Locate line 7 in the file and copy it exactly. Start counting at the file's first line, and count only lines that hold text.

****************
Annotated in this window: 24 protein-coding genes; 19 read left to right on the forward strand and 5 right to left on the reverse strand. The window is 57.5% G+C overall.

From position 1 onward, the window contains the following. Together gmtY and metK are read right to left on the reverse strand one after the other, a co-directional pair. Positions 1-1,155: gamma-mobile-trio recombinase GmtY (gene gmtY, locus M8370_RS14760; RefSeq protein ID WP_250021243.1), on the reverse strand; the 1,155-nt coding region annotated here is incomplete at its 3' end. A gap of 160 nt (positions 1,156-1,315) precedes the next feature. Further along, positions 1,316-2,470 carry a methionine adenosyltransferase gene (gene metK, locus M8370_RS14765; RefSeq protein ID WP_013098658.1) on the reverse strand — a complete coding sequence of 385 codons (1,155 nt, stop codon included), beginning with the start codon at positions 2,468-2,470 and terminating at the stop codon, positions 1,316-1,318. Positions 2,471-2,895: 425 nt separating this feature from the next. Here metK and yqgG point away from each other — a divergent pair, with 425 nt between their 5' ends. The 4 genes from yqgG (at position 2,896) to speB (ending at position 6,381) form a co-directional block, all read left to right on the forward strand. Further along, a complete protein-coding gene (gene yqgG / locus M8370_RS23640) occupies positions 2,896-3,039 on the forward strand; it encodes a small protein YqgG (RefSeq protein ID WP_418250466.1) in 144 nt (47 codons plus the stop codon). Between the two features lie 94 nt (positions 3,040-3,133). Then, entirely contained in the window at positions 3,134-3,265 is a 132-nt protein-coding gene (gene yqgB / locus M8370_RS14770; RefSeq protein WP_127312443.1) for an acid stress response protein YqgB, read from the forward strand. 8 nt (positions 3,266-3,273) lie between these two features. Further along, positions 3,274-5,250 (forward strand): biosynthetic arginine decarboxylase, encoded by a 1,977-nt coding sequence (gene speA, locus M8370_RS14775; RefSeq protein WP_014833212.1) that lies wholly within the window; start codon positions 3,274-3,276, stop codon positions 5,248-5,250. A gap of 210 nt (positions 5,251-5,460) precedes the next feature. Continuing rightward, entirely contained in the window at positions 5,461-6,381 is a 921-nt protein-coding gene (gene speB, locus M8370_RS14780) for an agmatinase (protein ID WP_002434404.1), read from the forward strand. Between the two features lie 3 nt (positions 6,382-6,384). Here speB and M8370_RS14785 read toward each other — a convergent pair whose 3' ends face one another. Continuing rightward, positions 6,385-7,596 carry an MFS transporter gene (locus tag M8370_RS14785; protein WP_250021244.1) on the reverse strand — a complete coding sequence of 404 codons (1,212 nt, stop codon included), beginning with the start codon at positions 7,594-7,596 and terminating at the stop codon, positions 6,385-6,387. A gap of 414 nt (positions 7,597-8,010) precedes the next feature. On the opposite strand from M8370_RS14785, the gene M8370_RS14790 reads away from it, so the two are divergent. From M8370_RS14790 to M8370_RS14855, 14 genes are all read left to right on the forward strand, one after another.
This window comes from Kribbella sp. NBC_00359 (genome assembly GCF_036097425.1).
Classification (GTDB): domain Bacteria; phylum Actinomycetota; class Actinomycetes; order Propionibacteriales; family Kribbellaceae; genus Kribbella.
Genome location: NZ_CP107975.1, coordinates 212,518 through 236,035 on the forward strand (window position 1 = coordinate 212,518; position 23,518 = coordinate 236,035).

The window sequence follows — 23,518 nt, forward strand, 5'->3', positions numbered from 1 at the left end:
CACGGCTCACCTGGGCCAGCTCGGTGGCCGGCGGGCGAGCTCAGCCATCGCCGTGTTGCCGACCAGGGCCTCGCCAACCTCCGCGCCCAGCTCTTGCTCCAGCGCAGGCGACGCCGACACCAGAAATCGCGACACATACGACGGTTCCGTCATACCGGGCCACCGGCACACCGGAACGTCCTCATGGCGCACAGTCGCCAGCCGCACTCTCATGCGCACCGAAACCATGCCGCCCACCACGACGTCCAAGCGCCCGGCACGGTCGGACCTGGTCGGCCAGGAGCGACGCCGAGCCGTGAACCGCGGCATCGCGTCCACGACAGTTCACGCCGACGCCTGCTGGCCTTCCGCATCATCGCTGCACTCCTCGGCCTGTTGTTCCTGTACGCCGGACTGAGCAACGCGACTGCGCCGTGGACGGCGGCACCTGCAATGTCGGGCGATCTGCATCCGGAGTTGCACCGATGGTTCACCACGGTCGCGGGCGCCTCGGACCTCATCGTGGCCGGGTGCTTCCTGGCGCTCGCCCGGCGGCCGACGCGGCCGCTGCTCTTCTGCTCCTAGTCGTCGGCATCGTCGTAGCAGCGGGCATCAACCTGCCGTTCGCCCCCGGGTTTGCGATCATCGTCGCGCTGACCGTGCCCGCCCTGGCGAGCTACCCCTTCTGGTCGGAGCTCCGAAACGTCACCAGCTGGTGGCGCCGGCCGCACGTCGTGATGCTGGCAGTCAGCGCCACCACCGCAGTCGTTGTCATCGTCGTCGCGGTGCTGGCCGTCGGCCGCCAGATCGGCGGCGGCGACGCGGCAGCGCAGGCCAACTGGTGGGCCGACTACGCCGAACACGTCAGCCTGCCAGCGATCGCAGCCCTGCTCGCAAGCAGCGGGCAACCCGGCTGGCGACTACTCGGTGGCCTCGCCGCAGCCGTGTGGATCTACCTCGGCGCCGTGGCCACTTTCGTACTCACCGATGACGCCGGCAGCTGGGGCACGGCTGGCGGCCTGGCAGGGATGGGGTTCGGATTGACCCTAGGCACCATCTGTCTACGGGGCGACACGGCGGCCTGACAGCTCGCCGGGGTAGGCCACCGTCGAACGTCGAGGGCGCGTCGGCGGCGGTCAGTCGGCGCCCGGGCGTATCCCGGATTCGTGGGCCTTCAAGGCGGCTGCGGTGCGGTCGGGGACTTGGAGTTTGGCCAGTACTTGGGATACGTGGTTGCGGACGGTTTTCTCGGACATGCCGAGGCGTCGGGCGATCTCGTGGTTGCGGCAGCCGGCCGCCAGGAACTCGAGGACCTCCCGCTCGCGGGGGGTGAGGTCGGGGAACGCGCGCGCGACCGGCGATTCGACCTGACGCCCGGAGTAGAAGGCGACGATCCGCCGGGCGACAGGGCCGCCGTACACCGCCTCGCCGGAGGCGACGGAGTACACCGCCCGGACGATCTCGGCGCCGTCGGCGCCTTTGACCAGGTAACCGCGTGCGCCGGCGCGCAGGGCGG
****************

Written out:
CACGGCTCACCTGGGCCAGCTCGGTGGCCGGCGGGCGAGCTCAGCCATCGCCGTGTTGCCGACCAGGGCCTCGCCAACCTCCGCGCCCAGCTCTTGCTCCAGCGCAGGCGACGCCGACACCAGAAATCGCGACACATACGACGGTTCCGTCATACCGGGCCACCGGCACACCGGAACGTCCTCATGGCGCACAGTCGCCAGCCGCACTCTCATGCGCACCGAAACCATGCCGCCCACCACGACGTCCAAGCGCCCGGCACGGTCGGACCTGGTCGGCCAGGAGCGACGCCGAGCCGTGAACCGCGGCATCGCGTCCACGACAGTTCACGCCGACGCCTGCTGGCCTTCCGCATCATCGCTGCACTCCTCGGCCTGTTGTTCCTGTACGCCGGACTGAGCAACGCGACTGCGCCGTGGACGGCGGCACCTGCAATGTCGGGCGATCTGCATCCGGAGTTGCACCGATGGTTCACCACGGTCGCGGGCGCCTCGGACCTCATCGTGGCCGGGTGCTTCCTGGCGCTCGCCCGGCGGCCGACGCGGCCGCTGCTCTTCTGCTCCTAGTCGTCGGCATCGTCGTAGCAGCGGGCATCAACCTGCCGTTCGCCCCCGGGTTTGCGATCATCGTCGCGCTGACCGTGCCCGCCCTGGCGAGCTACCCCTTCTGGTCGGAGCTCCGAAACGTCACCAGCTGGTGGCGCCGGCCGCACGTCGTGATGCTGGCAGTCAGCGCCACCACCGCAGTCGTTGTCATCGTCGTCGCGGTGCTGGCCGTCGGCCGCCAGATCGGCGGCGGCGACGCGGCAGCGCAGGCCAACTGGTGGGCCGACTACGCCGAACACGTCAGCCTGCCAGCGATCGCAGCCCTGCTCGCAAGCAGCGGGCAACCCGGCTGGCGACTACTCGGTGGCCTCGCCGCAGCCGTGTGGATCTACCTCGGCGCCGTGGCCACTTTCGTACTCACCGATGACGCCGGCAGCTGGGGCACGGCTGGCGGCCTGGCAGGGATGGGGTTCGGATTGACCCTAGGCACCATCTGTCTACGGGGCGACACGGCGGCCTGACAGCTCGCCGGGGTAGGCCACCGTCGAACGTCGAGGGCGCGTCGGCGGCGGTCAGTCGGCGCCCGGGCGTATCCCGGATTCGTGGGCCTTCAAGGCGGCTGCGGTGCGGTCGGGGACTTGGAGTTTGGCCAGTACTTGGGATACGTGGTTGCGGACGGTTTTCTCGGACATGCCGAGGCGTCGGGCGATCTCGTGGTTGCGGCAGCCGGCCGCCAGGAACTCGAGGACCTCCCGCTCGCGGGGGGTGAGGTCGGGGAACGCGCGCGCGACCGGCGATTCGACCTGACGCCCGGAGTAGAAGGCGACGATCCGCCGGGCGACAGGGCCGCCGTACACCGCCTCGCCGGAGGCGACGGAGTACACCGCCCGGACGATCTCGGCGCCGTCGGCGCCTTTGACCAGGTAACCGCGTGCGCCGGCGCGCAGGGCGG